The good news is that I haven't been kicked off SSI. This in turn means that I still have health insurance. Really good health insurance when it comes to paying for prescriptions which happens to be my largest healthcare related expenditure. (While I'm at school the cost of seeing my psychologist and psychiatrist is covered by student health services thingy.)
The bad news is more varied. They cut back what they're paying me by about $200 a month. At the same time I lost food money because a form didn't get where it was supposed to go* and by the time I realized that that's what had happened as opposed to it simply not having arrived yet everything had taken place.
Food money was also approximately $200 a month. I don't think it was quite exact, but it was close.
So that's $400ish a month that I'll have to somehow come up with just to get back at the "always on the edge of disaster" level I have been at previously.
Problems related to this, and problems with my furnace and such meant that the semester was basically doomed. The mere idea of dropping out breaks my heart, but it was the smart, reasonable, intelligent thing to do.
The good news is that an argument can be made, and will be made by my psychologist, that while any person in their right mind would be perturbed and distracted by the confluence of unfortunate events this semester, the fact that I didn't have a chance of passing was, at least in part, due to my mental health and thus medical reasons.
That wouldn't make a difference when it comes to grades, the deadline for dropping without penalty was today and I dropped classes yesterday. What it might do, though, is get me a partial refund and, if you look at things, I definitely need money.
Obviously I'll reapply for food stamps, but that other $200ish I don't know how I'm going to deal with ($2,400ish a year) and it would certainly be nice to have the money from the classes I'm not taking to draw off of in order to have some time to think.
On the other hand, remember what I said about it breaking my heart to even think of dropping out? Part of it is that I hate quitting in general. Part of it is that there was only one class I was in that actually seemed like a bad class. But the heart-breaking-ness it was even more so in one of the classes because ... because it had very little front loaded work which means that in terms of actual grades in the books I hadn't fallen behind, because the teacher and another student expressed a willingness to work with me on not needing to quit, because it's a really interesting class.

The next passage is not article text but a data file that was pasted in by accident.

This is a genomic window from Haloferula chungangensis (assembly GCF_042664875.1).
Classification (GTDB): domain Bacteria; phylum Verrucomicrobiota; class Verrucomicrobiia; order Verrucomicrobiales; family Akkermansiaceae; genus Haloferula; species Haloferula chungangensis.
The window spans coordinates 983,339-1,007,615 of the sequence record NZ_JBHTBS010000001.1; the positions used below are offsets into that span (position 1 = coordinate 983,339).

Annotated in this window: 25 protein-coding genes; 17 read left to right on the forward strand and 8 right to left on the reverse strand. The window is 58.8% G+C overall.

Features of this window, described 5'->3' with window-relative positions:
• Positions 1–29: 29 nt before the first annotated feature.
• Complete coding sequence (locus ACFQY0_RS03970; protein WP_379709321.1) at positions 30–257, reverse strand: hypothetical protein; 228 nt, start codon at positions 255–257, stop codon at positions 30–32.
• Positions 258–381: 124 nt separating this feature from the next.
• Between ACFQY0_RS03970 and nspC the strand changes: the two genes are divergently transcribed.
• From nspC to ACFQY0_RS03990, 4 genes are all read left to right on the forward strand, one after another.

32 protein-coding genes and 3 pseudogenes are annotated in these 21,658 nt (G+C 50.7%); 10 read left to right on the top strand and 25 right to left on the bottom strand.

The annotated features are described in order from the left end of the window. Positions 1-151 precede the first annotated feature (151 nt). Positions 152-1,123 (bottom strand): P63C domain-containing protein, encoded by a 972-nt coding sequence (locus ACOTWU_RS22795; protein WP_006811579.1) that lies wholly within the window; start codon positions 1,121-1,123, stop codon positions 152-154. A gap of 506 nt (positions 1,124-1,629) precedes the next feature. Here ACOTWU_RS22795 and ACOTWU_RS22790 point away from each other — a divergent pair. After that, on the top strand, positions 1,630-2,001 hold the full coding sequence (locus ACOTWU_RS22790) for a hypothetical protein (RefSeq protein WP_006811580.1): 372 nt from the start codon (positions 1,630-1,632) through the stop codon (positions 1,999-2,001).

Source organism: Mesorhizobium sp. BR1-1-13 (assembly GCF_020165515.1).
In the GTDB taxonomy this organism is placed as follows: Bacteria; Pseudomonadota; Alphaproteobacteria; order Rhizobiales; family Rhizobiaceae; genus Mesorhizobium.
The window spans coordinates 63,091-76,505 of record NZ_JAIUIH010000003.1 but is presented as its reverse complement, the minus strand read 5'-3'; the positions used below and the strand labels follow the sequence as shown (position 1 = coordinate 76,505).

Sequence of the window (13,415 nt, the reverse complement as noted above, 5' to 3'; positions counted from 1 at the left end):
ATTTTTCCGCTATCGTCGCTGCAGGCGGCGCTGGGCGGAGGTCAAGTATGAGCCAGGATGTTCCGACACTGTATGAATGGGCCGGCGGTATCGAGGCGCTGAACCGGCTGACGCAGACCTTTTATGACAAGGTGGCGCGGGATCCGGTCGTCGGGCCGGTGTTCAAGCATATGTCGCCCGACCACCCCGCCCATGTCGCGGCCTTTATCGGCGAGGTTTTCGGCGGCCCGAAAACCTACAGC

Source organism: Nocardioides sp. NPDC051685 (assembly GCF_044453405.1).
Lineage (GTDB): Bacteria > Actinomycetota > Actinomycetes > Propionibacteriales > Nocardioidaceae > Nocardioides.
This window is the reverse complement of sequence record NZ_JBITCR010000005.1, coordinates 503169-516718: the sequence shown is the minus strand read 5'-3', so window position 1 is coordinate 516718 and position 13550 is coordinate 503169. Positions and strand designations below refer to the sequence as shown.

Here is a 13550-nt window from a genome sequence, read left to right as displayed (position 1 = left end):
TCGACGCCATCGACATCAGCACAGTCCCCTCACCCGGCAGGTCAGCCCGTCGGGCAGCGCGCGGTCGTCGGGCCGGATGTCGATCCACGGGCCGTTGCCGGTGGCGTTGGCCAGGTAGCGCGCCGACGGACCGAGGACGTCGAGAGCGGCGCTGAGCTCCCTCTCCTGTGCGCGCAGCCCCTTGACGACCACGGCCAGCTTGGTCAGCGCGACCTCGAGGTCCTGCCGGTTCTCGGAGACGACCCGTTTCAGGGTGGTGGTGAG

So I decided to not drop out of that class, gambling that with the lowered stress from not trying to catch up in the other classes, and the free time given by not being enrolled in the other classes, I might be able to catch up and do well in it.
But not dropping everything might jeopardize my odds of getting money back. I ... don't have a lot of sympathy for that position. I get that they don't want to have people using it as an excuse to eliminate bad grades by picking and choosing. (The withdrawal deadline I mentioned is for anyone to withdraw without penalty, a medical one, if accepted, can be done after the fact.) That said, the reasoning, "If she can do one class, then she can do four," is hideous. If that were the case, if you can do four, why not sixteen? If everyone did sixteen courses a semester they'd all get four year degrees in one year.
On the third hand, I'm not totally convinced that a medical withdrawal is justified anyway. Most people would probably find it hard to do schoolwork when their computer broke, they ran out of heat, their boiler broke, and they weren't sure where they'd get money to buy food or if they could afford to stay in their house.
Back on the first hand, it was my psychologist who brought up the possibility and, after some soul searching, he's come to the conclusion that he thinks it's justified, and he should know better than me.
So I've gone from four classes to one.
Keeping the one has positives beyond anything related to the class itself. Having school gets me out of the house and interacting with other human beings. The walk to and from is a steady source of exercise (it's an hour and a half to two hours each way.) Attending in general imposes a structure on my weeks.
So that's where that stands.
* It's possible that it was lost in the mail. That would be the explanation that absolves me of responsibility. It's also possible that in my frantic attempt to get all of the SSI review stuff done, I sent the HHS form to the SSA office by mistake. Too many three letter things.